Photo: Nadia Drissi El-Bouzaidi.
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Simple tips to bring the coffee shop to your kitchen

As the days grow shorter and the temperature gets cooler, more and more University of Ottawa students will find themselves in line at Starbucks or Second Cup before class. But all those lattes and coffees can quickly add up. So, to help you save some cash, here are five ways you can get started on making your favourite coffee or tea drinks at home.

1. Invest in hardware

First, make sure you have the machine that will meet your caffeine needs. Do some homework and figure out whether a regular drip machine, french press, or espresso machine will do it for you. You can find some reliable, affordable coffee machines at your local Walmart or Loblaws. Espresso machines are pretty pricey for the average student, but they could be a good investment if you’re a devout coffee convert.

2. Better beans

The next step is to find the best blend of beans for the best price. Loblaws and Metro do have a nice selection of more expensive coffees for a decent price. Cheap brands are good for a lot of things but, when it comes to coffee, treat yourself. You could also go to your favourite independent coffee house and get a pound for around $15. Keep in mind the darker the roast, the less caffeine content.

3. Milk

Any barista will tell you that milk is the most important part of making a delicious beverage. If you do invest in an espresso machine, make sure to get one with a built-in steamer. If not, you can find cheaper handheld steamers anywhere. Most coffee shops use 2 per cent or 3.25 per cent, but you can substitute whichever milk you prefer. Keep in mind that skim, almond, and most other milk alternatives are much thinner than regular milk, so you’ll either have to add more milk or less coffee.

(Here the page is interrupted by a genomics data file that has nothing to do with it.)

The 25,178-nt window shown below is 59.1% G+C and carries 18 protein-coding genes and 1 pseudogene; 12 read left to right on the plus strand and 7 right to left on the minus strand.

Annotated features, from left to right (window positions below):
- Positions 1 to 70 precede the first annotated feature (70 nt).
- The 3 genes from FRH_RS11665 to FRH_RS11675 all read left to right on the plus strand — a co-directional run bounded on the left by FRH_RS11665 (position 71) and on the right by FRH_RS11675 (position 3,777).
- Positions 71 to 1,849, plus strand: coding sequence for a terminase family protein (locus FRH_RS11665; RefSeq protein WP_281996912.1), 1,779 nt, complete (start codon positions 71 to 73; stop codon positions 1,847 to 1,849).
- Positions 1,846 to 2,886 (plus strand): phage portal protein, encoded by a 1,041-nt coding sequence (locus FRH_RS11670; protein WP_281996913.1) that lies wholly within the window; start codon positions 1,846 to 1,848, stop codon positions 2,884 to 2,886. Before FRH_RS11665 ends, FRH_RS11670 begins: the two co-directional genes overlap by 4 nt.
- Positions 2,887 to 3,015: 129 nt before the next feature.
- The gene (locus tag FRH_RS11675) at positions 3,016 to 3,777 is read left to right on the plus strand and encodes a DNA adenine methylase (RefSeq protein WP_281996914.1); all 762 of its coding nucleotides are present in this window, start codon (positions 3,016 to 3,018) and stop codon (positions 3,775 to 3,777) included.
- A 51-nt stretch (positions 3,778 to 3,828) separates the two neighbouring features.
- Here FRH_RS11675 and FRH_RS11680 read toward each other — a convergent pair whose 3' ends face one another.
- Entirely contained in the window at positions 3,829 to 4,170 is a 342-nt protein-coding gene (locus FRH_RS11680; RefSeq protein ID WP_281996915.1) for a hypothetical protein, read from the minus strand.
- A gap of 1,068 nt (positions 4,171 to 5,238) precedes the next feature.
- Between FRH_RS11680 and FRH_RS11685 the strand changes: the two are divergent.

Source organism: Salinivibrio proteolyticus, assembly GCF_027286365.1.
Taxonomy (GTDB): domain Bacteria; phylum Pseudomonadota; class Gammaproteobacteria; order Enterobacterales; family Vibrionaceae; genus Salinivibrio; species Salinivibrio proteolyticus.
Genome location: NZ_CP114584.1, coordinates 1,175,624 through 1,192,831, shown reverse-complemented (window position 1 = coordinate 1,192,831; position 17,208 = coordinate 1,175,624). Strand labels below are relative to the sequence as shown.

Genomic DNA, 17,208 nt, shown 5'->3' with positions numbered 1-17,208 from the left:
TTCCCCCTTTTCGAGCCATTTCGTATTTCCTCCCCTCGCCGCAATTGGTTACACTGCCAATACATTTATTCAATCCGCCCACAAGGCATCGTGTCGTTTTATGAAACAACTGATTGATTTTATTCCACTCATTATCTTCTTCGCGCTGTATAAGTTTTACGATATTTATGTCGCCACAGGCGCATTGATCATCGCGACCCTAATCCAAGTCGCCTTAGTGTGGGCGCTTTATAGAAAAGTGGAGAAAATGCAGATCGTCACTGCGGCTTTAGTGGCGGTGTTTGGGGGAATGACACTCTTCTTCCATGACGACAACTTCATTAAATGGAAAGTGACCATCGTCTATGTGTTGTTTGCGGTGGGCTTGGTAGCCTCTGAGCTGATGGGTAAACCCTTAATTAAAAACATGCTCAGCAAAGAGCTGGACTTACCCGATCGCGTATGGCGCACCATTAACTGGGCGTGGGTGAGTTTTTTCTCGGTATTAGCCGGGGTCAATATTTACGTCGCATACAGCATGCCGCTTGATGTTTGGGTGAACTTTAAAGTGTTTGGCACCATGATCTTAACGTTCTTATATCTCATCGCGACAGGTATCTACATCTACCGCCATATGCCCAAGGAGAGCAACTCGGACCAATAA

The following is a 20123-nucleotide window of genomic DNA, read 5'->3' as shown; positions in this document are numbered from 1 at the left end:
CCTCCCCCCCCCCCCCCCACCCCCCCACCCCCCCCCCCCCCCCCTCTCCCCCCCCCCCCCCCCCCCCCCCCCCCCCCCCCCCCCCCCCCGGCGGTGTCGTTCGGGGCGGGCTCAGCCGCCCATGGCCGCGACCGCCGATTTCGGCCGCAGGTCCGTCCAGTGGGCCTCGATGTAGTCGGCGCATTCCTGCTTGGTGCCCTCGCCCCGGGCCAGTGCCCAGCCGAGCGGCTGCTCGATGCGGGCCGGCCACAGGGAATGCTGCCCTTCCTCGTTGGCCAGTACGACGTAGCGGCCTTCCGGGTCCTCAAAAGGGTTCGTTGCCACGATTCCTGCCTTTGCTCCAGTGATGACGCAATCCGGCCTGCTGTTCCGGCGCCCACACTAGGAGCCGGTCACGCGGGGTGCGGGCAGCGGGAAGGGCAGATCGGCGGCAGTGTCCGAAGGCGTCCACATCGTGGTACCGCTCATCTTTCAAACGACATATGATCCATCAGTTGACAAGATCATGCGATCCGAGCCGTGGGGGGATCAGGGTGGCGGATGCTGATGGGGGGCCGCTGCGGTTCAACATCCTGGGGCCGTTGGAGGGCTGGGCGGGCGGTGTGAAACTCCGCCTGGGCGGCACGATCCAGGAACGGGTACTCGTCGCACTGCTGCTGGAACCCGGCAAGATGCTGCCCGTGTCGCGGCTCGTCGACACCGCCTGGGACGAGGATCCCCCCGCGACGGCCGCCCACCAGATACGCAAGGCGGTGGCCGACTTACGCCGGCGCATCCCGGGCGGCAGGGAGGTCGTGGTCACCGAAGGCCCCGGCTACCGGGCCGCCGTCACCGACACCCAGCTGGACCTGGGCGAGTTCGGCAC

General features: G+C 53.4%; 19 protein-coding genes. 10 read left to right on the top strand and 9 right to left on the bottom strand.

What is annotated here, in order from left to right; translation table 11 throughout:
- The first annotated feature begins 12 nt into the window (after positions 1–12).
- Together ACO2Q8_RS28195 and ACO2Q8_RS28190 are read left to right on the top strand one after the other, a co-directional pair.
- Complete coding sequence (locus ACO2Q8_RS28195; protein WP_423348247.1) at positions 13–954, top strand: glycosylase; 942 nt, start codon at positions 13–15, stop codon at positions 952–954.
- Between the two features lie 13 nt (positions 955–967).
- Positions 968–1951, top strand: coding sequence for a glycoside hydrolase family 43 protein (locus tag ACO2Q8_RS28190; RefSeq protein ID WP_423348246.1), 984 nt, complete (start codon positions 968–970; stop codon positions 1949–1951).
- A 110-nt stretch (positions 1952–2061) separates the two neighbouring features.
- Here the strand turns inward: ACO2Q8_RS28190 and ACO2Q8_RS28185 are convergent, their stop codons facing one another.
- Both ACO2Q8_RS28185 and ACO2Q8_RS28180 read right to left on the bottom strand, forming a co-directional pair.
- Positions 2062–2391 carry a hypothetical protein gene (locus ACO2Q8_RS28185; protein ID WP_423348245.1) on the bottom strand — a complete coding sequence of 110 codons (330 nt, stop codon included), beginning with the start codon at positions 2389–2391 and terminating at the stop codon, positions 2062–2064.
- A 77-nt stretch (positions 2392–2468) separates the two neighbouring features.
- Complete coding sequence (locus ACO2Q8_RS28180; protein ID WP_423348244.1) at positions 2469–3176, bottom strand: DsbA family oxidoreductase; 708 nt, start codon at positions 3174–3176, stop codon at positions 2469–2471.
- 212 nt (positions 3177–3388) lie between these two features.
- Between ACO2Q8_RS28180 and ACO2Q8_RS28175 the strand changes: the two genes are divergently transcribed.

One thing you can do with milk to create a great coffee is simply warm it up. In many parts of the world (including my household) you usually heat up the milk before pouring it into a strong, dark cup of joe. If you aren’t a huge fan of coffee, steamed milk is a great addition to tea.

4. Flavoured syrups  

Now that you’ve got a snazzy machine, great beans, and are steaming milk like a pro, it’s time to really amp things up. Try out some interesting flavour syrups (Monin or Torani are good brands) to make a traditional pumpkin spice latte or your own concoction. Flavoured syrups can be good for other things as well. For example, I like to have a bottle of vanilla on hand to sweeten up smoothies or use in baking. You can also get it organic or sugar-free to cut out all the excess sugars that are packed into the average coffee.

5. Holiday touches

Finally, it’s time to get into the holiday spirit with a mug of your favourite festive coffee. Even for those who religiously drink their coffee black, the holidays can be a great time to experiment. Try steaming chocolate milk with regular milk to make a mocha, or add any crazy syrup that suits your fancy.

Gingerbread latte, anyone?